Am I bad mom? Probably not, but I sometimes feel like one. And during the course of widow-hood, I definitely made some mistakes.
- Trying to take on too much with your 8 year old child. Too many activities, sports, etc. My daughter was taking Taekwondo (2 classes a day, 3 days a week), competitive gymnastics (2 days a week, 3 hours a day), not to mention birthday parties, tournaments, talent shows, chorus performances, drama club, etc… It was crazy, exhausting for us both, and brutal. In my mind I wanted her to have every opportunity she wanted, and secretly thought that the busier we were, the less the grief would hurt.
- Avoiding other parents…this was for selfish reasons, because it was awkward. But this only proved to isolate my child from time she could be sharing with her friends.
- Never showing weakness nor emotion. This thought does not personify strength, it teaches your child a limited range of emotion because, “monkey see, monkey do,” whether you like it or not you lead by example.
- Dragging your child to therapy or counseling, because they experienced a loss, so they SHOULD need counseling, right? Guess what, that is not necessarily the case. I learned from an excellent child therapist, specializing in grief, that my child, DID NOT, in fact, need to be there.
- Not taking care of yourself. Again, this goes back to taking on too much, and not focusing on what you actually need. Better self care. I learned to employ someone to help clean my house twice a month, someone to cut my lawn because I had never even used a mower before, making time for my friends, and just spending quiet time with a good book.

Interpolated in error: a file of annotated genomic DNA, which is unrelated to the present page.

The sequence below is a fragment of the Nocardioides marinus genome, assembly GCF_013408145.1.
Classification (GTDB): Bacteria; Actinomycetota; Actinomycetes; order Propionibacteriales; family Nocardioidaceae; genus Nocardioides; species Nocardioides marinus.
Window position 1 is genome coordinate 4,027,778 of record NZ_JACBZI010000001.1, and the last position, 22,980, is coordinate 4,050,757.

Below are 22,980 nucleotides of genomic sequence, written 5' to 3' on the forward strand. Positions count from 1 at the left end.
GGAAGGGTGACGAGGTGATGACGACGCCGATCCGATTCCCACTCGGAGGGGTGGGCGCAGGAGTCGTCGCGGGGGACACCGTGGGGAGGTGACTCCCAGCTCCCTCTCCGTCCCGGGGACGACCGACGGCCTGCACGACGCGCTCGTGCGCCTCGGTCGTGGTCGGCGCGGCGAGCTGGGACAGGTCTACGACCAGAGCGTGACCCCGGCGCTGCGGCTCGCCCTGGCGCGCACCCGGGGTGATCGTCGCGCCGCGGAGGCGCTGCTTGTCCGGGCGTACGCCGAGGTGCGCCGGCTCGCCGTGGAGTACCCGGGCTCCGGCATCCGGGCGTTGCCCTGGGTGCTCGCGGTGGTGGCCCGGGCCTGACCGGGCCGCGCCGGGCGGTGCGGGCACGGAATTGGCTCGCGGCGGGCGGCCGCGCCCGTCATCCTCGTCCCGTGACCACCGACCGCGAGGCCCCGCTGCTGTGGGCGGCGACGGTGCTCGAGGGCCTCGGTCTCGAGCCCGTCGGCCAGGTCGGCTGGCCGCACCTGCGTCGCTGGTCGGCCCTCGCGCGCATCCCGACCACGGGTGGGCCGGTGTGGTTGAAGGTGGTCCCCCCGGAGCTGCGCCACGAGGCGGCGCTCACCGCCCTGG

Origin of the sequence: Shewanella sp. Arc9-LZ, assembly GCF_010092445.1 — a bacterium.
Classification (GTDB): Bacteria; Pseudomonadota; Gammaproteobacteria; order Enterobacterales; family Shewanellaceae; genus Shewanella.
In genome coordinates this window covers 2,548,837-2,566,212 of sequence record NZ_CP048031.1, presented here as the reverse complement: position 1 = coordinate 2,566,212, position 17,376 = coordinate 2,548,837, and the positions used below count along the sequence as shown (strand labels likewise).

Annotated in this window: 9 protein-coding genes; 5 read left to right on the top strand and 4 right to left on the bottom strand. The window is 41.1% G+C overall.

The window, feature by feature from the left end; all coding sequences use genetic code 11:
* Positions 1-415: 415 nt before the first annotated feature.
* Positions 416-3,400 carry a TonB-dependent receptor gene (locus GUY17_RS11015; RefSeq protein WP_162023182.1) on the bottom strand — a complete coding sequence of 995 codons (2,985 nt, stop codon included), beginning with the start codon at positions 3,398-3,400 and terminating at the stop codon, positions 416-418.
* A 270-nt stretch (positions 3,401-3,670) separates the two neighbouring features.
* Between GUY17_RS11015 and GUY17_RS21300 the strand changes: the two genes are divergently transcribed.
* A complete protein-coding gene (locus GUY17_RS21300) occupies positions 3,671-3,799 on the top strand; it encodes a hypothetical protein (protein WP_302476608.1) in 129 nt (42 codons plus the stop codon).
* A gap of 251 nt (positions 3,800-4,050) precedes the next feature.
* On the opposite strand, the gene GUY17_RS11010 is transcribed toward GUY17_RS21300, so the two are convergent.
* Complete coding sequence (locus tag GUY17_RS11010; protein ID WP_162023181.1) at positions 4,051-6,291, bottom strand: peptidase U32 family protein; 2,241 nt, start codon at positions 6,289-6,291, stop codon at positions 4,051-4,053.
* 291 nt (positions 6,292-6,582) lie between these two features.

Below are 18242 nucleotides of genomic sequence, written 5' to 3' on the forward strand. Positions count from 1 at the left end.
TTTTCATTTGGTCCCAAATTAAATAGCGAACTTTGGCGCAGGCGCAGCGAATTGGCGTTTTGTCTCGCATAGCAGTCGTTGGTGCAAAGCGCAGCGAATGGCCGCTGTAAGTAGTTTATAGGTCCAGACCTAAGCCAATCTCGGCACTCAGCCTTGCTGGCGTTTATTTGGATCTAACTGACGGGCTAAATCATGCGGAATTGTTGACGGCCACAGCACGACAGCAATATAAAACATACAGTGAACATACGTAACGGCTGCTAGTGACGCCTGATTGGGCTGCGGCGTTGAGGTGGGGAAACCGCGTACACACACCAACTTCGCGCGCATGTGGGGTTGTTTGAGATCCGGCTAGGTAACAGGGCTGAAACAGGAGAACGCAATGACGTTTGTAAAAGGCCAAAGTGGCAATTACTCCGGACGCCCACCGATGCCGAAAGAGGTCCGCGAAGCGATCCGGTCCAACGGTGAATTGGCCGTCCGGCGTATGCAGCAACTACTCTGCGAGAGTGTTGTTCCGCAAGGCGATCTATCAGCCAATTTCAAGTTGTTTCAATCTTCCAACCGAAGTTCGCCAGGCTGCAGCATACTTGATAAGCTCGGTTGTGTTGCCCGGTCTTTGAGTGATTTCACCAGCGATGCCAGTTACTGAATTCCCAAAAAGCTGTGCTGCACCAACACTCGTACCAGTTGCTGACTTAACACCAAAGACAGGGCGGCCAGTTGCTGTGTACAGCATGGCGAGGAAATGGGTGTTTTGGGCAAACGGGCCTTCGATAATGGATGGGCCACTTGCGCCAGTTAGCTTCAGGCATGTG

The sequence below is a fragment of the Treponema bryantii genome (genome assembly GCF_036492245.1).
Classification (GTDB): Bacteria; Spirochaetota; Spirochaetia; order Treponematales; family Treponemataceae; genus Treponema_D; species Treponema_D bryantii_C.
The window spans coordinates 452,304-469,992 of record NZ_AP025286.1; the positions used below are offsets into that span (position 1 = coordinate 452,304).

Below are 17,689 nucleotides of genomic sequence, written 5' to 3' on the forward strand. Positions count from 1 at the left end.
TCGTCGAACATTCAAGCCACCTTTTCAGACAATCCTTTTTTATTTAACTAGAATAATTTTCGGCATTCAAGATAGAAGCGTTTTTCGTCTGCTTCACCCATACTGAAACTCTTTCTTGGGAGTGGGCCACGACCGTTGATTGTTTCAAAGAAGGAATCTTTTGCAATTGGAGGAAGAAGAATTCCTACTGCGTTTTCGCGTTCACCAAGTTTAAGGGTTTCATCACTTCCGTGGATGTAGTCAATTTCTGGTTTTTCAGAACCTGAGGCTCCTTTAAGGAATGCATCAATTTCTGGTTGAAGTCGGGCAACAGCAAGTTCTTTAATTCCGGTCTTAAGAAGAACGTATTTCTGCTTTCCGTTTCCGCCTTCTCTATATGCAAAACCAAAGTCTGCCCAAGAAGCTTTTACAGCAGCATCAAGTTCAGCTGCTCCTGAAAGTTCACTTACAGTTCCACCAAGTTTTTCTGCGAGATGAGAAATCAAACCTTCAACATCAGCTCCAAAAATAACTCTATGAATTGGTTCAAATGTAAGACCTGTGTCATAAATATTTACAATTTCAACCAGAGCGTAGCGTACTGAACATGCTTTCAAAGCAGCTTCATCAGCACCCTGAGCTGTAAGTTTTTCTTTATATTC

I had to learn to simplify my life a bit, relax a bit, enjoy my time with my child, and not take everything so seriously. A lesson I have needed to learn over and over, and will probably need to re-learn again soon.
One of the best things I implemented during the early months of grief, “30-second dance party!” I stole the idea from Grey’s Anatomy, where the characters Meredith Grey and Christina Yang would “dance it out” after a bad day at the hospital. With “30-second dance party” we would randomly stop what we were doing, crank up the music, and dance wildly for at least 30 seconds. Feels great to relieve the stress of the day or break the tension in the room. I need to revive it now that she is a teenager…lol. Give it a try!